22. The switching matrix as specified in claim 21 wherein current balancing inductors are provided in each of said paths and wherein resistors are provided inshunt with each of said current balancing inductors.
|Cited Patent||Filing date||Publication date||Applicant||Title|
|US3122695 *||Jun 2, 1960||Feb 25, 1964||Siemens Ag||Multi-phase semiconductor rectifying apparatus utilizing series connected silicon controlled rectifiers sympathetically fired|
|US3218476 *||Feb 21, 1963||Nov 16, 1965||Asea Ab||Means for the ignition of parallel-working rectifier gate paths|
|US3259831 *||Feb 13, 1964||Jul 5, 1966||Ite Circuit Breaker Ltd||Balancing circuit for electrically interconnected semiconductor devices|
|US3267290 *||Nov 5, 1962||Aug 16, 1966||Int Rectifier Corp||Series connected controlled rectifiers fired by particular-pulse generating circuit|
|US3355600 *||Mar 16, 1965||Nov 28, 1967||Gen Electric||Triggering means for controlled rectifiers|
|Citing Patent||Filing date||Publication date||Applicant||Title|
|US3772650 *||Feb 1, 1973||Nov 13, 1973||Folger Adams Co||Control and response systems and units|
|US4302651 *||Jun 21, 1979||Nov 24, 1981||Varo Semiconductor, Inc.||High-voltage SCR circuit for microwave oven and the like|
|US4455597 *||May 10, 1982||Jun 19, 1984||Siemens Aktiengesellschaft||Thyristor matrix having at least four columns|
|US4612561 *||Jun 27, 1983||Sep 16, 1986||Hitachi, Ltd.||Parallel-connected gate turn-off thyristors|
|US4816891 *||Jan 9, 1987||Mar 28, 1989||Handotai Kenkyu Shinkokai||Optically controllable static induction thyristor device|
|US5051603 *||Aug 14, 1990||Sep 24, 1991||General Electric Company||Method and apparatus for matching turn-off times of parallel connected semiconductor switching devices|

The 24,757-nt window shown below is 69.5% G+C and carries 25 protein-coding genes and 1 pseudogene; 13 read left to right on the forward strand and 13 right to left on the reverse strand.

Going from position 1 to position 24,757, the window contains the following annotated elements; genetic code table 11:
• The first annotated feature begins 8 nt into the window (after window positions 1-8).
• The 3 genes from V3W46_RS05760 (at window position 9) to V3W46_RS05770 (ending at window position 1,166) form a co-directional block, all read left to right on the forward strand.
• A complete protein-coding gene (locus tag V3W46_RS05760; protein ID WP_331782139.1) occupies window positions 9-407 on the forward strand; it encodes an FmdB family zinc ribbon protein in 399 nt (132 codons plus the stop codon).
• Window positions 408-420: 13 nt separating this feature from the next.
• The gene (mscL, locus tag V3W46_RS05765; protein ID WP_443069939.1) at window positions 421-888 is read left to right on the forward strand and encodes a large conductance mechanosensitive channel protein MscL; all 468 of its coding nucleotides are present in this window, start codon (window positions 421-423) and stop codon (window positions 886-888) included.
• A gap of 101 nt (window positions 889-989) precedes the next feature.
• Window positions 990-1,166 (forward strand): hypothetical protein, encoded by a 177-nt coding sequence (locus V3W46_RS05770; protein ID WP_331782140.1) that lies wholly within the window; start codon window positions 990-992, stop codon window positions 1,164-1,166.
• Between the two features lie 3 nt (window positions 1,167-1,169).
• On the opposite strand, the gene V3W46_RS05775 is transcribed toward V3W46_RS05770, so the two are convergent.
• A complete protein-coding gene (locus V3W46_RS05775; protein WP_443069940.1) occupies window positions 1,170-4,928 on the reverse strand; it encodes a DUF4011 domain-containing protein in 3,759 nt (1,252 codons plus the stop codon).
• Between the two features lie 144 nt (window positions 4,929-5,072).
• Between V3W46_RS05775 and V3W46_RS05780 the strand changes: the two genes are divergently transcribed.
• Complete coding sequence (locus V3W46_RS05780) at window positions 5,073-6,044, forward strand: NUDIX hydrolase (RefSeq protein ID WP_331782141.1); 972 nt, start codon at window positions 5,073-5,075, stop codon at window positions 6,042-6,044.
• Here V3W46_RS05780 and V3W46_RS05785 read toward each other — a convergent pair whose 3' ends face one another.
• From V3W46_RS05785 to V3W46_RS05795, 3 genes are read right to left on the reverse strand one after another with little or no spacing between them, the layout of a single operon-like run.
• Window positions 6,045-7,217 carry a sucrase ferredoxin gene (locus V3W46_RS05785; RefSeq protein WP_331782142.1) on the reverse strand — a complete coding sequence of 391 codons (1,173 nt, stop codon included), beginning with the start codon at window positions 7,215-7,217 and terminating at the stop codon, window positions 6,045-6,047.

|US5338994 *||Jun 4, 1993||Aug 16, 1994||General Electric Company||Method and apparatus for achieving current balance in parallel connected switching devices|
|US6208041 *||Feb 4, 1999||Mar 27, 2001||Mitsubishi Denki Kabushiki Kaisha||Drive control device, module and combined module|
|US6947265 *||Jun 16, 2003||Sep 20, 2005||Superpower, Inc.||Matrix current limiter with transformer configurations|
|US6958893 *||Jun 30, 2003||Oct 25, 2005||Superpower Inc.||Superconducting matrix fault current limiter with current-driven trigger mechanism|
|US20040252420 *||Jun 16, 2003||Dec 16, 2004||Susumu Mine||Matrix current limiter with transformer configurations|
|US20040264072 *||Jun 30, 2003||Dec 30, 2004||Xing Yuan||Superconducting matrix fault current limiter with current-driven trigger mechanism|
|EP0066801A1 *||May 27, 1982||Dec 15, 1982||Siemens Aktiengesellschaft||Thyristor arrangement having at least four thyristor columns|
|EP0782244A1 *||Dec 26, 1996||Jul 2, 1997||Commissariat A L'energie Atomique||Fast diode having high breakdown voltage and high direct current capability, obtained by assembling elementary diodes|
|U.S. Classification||327/460, 340/14.69, 257/107|
|May 16, 1988||AS02||Assignment of assignor's interest|
Owner name: CGEE ALSTHOM NORTH AMERICA, INCORPORATED, A CORPOR
Owner name: GENERAL ELECTRIC COMPANY
Effective date: 19870707
|May 16, 1988||AS||Assignment|
Owner name: CGEE ALSTHOM NORTH AMERICA, INCORPORATED, A CORPOR
Free format text: ASSIGNMENT OF ASSIGNORS INTEREST. SUBJECT TO LICENSE RECITED;ASSIGNOR:GENERAL ELECTRIC COMPANY;REEL/FRAME:004875/0798
Effective date: 19870707
Owner name: CGEE ALSTHOM NORTH AMERICA, INCORPORATED,PENNSYLVA
Free format text: ASSIGNMENT OF ASSIGNORS INTEREST;ASSIGNOR:GENERAL ELECTRIC COMPANY;REEL/FRAME:004875/0798